Monthly Archives: March 2015

More New York Records added to FamilySearch.org

FamilySearch.org has added millions of New York records to its free website, including detailed abstracts of New York City vital records that allow searching by family relationship, as well as place, date, and subject name;  passenger and crew lists; Canada/New York border crossings; and National Guard service cards. A list of all New York collections on FamilySearch.org, which can be sorted by the most recently updated, is here.

World War I Research

Megan Smolenyak’s article, “War Numbers: Counting the Irish-born Dead in WWI,” includes data gleaned from the New York, Abstracts of World War I Military Service, 1917-1919 database on Ancestry.com. She reports that 514,859 New Yorkers were “called to arms,” 9,751 of whom were Irish-born, and she also describes her related New Jersey research. The article appears in the April / May 2015 issue of Irish America.

From NYG&B summer intern to historian

The prestigious quarterly of the Westchester County Historical Society, the Westchester Historian, has published an article by former NYG&B summer intern Madeline Bourque Kearin in its winter 2015 issue. The thoroughly researched article  “The Spencer Optical Works in Mount Kisco: The LIfe and Death of a Westchester County Factory Town” makes engrossing reading. Madeline is currently the co-director of Archeological excvavation at St. George’s/St. Mark’s Site in Mount Kisco. Information about the NYG&B summer intern program may be found here.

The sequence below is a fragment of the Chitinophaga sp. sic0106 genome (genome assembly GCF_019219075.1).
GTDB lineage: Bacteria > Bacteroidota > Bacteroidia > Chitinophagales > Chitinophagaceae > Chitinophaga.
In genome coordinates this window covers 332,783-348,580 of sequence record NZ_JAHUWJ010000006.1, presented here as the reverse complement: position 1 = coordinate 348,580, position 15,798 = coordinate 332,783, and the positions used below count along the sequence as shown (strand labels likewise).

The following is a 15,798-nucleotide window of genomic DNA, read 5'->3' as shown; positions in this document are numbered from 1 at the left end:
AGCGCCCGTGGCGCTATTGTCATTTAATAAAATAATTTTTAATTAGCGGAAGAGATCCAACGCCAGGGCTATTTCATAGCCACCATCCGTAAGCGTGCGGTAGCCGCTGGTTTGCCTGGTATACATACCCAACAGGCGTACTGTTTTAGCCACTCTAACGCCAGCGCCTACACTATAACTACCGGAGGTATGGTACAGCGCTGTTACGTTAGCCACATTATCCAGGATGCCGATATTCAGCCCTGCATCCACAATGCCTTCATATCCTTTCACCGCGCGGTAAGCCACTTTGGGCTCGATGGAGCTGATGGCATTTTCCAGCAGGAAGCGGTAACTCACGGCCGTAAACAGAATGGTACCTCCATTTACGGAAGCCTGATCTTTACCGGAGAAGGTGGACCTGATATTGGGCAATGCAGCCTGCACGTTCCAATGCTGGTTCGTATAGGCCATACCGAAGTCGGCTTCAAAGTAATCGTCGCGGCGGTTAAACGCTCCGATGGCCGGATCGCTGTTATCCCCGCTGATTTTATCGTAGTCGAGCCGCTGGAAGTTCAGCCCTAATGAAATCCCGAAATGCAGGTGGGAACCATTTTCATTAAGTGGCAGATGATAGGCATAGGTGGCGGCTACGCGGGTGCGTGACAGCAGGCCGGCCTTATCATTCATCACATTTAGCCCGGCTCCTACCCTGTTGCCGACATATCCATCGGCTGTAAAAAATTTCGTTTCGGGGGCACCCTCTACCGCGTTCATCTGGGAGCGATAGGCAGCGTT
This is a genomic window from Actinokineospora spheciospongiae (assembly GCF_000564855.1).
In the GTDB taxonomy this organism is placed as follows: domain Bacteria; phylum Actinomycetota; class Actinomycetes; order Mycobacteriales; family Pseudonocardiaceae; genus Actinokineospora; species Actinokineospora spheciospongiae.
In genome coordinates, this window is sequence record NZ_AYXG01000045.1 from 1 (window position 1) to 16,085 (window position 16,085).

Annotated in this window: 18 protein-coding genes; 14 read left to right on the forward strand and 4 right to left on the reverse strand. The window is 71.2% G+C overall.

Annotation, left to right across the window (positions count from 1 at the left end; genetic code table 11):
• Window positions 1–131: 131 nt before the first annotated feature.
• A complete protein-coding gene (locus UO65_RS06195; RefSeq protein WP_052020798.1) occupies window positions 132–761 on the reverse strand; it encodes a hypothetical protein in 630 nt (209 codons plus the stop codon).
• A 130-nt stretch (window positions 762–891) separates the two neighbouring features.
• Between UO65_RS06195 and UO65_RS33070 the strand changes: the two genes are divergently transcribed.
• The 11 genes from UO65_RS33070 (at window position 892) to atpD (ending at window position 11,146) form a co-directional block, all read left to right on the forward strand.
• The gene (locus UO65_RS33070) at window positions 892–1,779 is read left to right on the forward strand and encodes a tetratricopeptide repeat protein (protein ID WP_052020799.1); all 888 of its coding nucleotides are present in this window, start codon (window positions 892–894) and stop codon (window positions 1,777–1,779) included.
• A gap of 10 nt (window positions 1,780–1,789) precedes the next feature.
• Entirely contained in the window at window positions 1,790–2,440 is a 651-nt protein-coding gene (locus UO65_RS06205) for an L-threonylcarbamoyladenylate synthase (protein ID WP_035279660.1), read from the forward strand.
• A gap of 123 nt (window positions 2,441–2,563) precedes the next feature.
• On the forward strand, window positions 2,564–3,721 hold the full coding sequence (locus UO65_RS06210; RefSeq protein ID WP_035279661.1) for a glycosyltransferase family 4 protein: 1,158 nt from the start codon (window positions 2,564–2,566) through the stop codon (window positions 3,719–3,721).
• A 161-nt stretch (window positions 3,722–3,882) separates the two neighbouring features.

The importance of good footnotes

A footnote by NYG&B Record author Donn Devine inspired “Ten-Minute Methodology: Proof in a Footnote” posted in SpringBoard, the blog of the Board for Certification of Genealogists®. The BCG monthly series helps genealogists better understand the Genealogy Standards through examples of best practice. Read the footnote (#67 pp. 12–13) or the full article: Donn Devine, “The European Origin of George Falk (1823–1900), Brooklyn Watchmaker,” The New York Genealogical and Biographical Record 112 (January 2013): 5–16.